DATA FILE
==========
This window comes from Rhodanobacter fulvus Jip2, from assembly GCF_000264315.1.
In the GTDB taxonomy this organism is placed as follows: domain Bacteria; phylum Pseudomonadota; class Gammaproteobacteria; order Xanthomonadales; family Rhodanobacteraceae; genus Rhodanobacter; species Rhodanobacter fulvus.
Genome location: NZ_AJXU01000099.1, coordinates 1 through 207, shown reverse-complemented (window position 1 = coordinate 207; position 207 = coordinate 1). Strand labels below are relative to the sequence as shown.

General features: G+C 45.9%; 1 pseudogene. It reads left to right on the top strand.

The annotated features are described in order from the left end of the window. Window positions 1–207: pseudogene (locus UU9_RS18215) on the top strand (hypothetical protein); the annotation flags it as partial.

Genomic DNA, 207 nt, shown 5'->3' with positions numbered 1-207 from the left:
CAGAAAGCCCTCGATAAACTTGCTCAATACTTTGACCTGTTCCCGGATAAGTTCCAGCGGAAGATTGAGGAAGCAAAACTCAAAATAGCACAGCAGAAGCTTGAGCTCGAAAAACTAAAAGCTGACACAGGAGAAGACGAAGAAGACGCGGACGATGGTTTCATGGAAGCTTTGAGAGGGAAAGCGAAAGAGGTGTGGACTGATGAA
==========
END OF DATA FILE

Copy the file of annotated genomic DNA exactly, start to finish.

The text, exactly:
This window comes from Rhodanobacter fulvus Jip2, from assembly GCF_000264315.1.
In the GTDB taxonomy this organism is placed as follows: domain Bacteria; phylum Pseudomonadota; class Gammaproteobacteria; order Xanthomonadales; family Rhodanobacteraceae; genus Rhodanobacter; species Rhodanobacter fulvus.
Genome location: NZ_AJXU01000099.1, coordinates 1 through 207, shown reverse-complemented (window position 1 = coordinate 207; position 207 = coordinate 1). Strand labels below are relative to the sequence as shown.

General features: G+C 45.9%; 1 pseudogene. It reads left to right on the top strand.

The annotated features are described in order from the left end of the window. Window positions 1–207: pseudogene (locus UU9_RS18215) on the top strand (hypothetical protein); the annotation flags it as partial.

Genomic DNA, 207 nt, shown 5'->3' with positions numbered 1-207 from the left:
CAGAAAGCCCTCGATAAACTTGCTCAATACTTTGACCTGTTCCCGGATAAGTTCCAGCGGAAGATTGAGGAAGCAAAACTCAAAATAGCACAGCAGAAGCTTGAGCTCGAAAAACTAAAAGCTGACACAGGAGAAGACGAAGAAGACGCGGACGATGGTTTCATGGAAGCTTTGAGAGGGAAAGCGAAAGAGGTGTGGACTGATGAA